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Transcript
Layers of the Earth
Crust: land layer made up of rock and soil that we
walk on (thinnest layer)
Lithosphere: bottom portion of the crust and the
upper mantle
Upper Mantle: layer of pliable rock just below the
crust where earthquake movement occurs
Deep Mantle: thickest layer just below the upper
mantle
Outer Core: made of molten rock and metals just
above the inner core
Inner Core: solid center made of heavy metals;
hottest layer
Hydrosphere: all the water on Earth
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Convection currents: caused by very hot material
at the deepest part of the mantle rising, then
cooling and sinking again; repeats this cycle
Asthenosphere: heat deep inside the Earth that
drives the movement of the Earth’s plates nearer
the surface, located in the middle mantle
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Continental Drift
Geologist: scientist who studies the Earth
Continental Drift: theory presented by Wegener;
stated that continents were once one big supercontinent that drifted apart over many years to
their present-day locations
Pangaea: name given to the super-continent
Mid-Atlantic Ridge: ridge in the Atlantic Ocean
through which molten rock flows
Sea-Floor Spreading: process where new crustal
material forms at the ridges causing the old sea
floor to spread apart on both sides of the ridge
Magma: molten rock underground (called lava
when on the surface of the Earth)
Plate Tectonics
Plate Tectonics: theory that the Earth’s crust is
broken into pieces or plates; each plate includes
material from a layer below the crust (mantle);
plates slide on the lower portion of the mantle
Divergent Boundary: places where the plates
move apart (Mid-Atlantic Ridge)
Convergent Boundary: places where the plates
collide (Himalayan Mountains)
Transform Boundary: places where plates slide
horizontally past each other
Faults
Fault: cracks in the Earth’s crust caused by the
movement of plates
Normal Fault: 2 sides pull apart and 1 side falls
below the other
Reverse Fault: 2 sides push together and 1 side
rises up over the other
Strike-slip Fault: 2 sides slide horizontally past
each other
 New Madrid is the fault closest to us;
combination of a strike-slip and reverse
Parts of an Earthquake
Focus: point below the Earth’s surface where the
earthquake starts
Epicenter: point on Earth’s surface directly above the
focus
Surface Waves: waves that travel across surface of
Earth and tear apart structures; can move side to side
or up and down (Most destructive)
Seismic Waves: vibrations from the sudden movement
that travels through the crust; 2 types of waves
P Waves: primary waves; travel like an accordion
S Waves: secondary waves; travel like a twanged fork
(slower)
Aftershock(s): tremors/shaking after the earthquake
occurs
Seismograph: instrument used to measure the strength
of an earthquake
Tsunami: huge ocean wave caused by an earthquake
Measuring Strength of an Earthquake
Magnitude: amount of energy released by an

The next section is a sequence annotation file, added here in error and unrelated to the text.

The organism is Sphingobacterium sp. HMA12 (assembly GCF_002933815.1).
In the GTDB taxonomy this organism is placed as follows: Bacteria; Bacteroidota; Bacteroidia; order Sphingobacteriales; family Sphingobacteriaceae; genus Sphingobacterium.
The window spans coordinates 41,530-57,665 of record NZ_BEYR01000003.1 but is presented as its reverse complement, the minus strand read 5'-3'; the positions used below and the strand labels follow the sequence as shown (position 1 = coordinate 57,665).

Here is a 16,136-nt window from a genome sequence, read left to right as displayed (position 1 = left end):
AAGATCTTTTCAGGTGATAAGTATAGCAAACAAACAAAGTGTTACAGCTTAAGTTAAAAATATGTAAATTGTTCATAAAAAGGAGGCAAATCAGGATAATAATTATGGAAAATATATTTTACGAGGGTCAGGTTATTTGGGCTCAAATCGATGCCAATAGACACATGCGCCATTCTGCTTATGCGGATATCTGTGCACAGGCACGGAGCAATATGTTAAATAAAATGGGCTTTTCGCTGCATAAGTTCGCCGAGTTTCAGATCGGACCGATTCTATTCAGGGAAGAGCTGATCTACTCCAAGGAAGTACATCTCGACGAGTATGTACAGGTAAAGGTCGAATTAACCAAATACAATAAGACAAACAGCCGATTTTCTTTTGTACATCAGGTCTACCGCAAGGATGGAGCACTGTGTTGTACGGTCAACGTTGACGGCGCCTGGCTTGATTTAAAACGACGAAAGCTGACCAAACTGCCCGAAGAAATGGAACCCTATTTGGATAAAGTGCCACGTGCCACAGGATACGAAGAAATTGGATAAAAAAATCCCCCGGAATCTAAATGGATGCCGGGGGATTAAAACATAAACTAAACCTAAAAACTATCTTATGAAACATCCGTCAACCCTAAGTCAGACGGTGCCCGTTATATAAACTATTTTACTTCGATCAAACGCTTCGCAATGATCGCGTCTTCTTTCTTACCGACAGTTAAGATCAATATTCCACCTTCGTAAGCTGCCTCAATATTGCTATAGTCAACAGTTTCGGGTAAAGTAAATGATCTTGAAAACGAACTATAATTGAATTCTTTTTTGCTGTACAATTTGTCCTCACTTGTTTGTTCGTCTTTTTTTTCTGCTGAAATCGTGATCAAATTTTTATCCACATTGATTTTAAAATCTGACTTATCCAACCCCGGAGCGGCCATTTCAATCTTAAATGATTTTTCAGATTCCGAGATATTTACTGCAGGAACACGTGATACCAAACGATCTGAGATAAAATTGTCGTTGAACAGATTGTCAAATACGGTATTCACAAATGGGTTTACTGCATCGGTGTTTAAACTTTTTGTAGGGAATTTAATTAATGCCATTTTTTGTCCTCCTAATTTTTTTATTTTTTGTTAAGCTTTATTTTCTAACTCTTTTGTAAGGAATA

earthquake
Richter Scale: scale from 1 to 10 that ranks
earthquakes according to magnitude (uses
seismograph); for every unit increase the energy
released is increased by a factor of 30
Mercalli Scale: scale from 1 to 12 (in Roman
Numerals) that describes earthquakes based upon
the amount of damage
Volcanoes
Volcano: an opening in the Earth’s crust from
which hot molten rock moves from deep inside
the Earth
Ring of Fire: edges of Pacific Plate where many
earthquakes and volcanoes occur
 Most volcanoes occur along plate boundaries
 Volcanoes can
o Create new land
o Create fertile soil
Types of Volcanoes
Shield Volcano: wide, flat mound created because
lava from volcano is not as thick (viscous) and
doesn’t clog up
Cinder-Cone Volcano: has steep-sided cone
created from volcanic explosion of thick magma
that bursts free
Composite Cone: symmetrical shaped cone;
eruption may explode then have flowing lava;
explosion “takes turns” between shield and
cinder-cone type explosions
Formation of Volcanoes
Subduction Volcano: formed when one plate falls
below the other (Mt. St. Helens & Mt. Vesuvius)
Rift Volcano: formed when two plates pull apart
(African Rift Valley)
Hot-Spot Volcano: formed when magma melts a
hole through the middle of a plate (Hawaiian
Islands)
Parts of a Volcano
Magma: hot, molten rock inside the Earth
Lava: molten rock on the Earth’s surface
Crater: major vent at the top of the volcano
Conduit: path from magma chamber to crater
Cone: the volcano, formed by volcanic material
Magma Chamber: stores molten rock
Dike: vertical crack that holds harden magma
Sill: horizontal crack that holds harden magma
Fissure: long, thin fracture out to the side of the
conduit
More on Volcanoes
Dormant: French word for “sleep,” a dormant
volcano has not been active for a long time, but
erupted in recorded history
Extinct: has not erupted in recorded history
Side effects of volcanoesGeyser: an opening in the ground through
which hot water and steam erupts periodically
Hot Springs: an opening in the ground where
hot water and gases escape continually, but
not erupt
Geothermal Energy: heat from below the
Earth’s surface; produces steam to run power
plants that provide electricity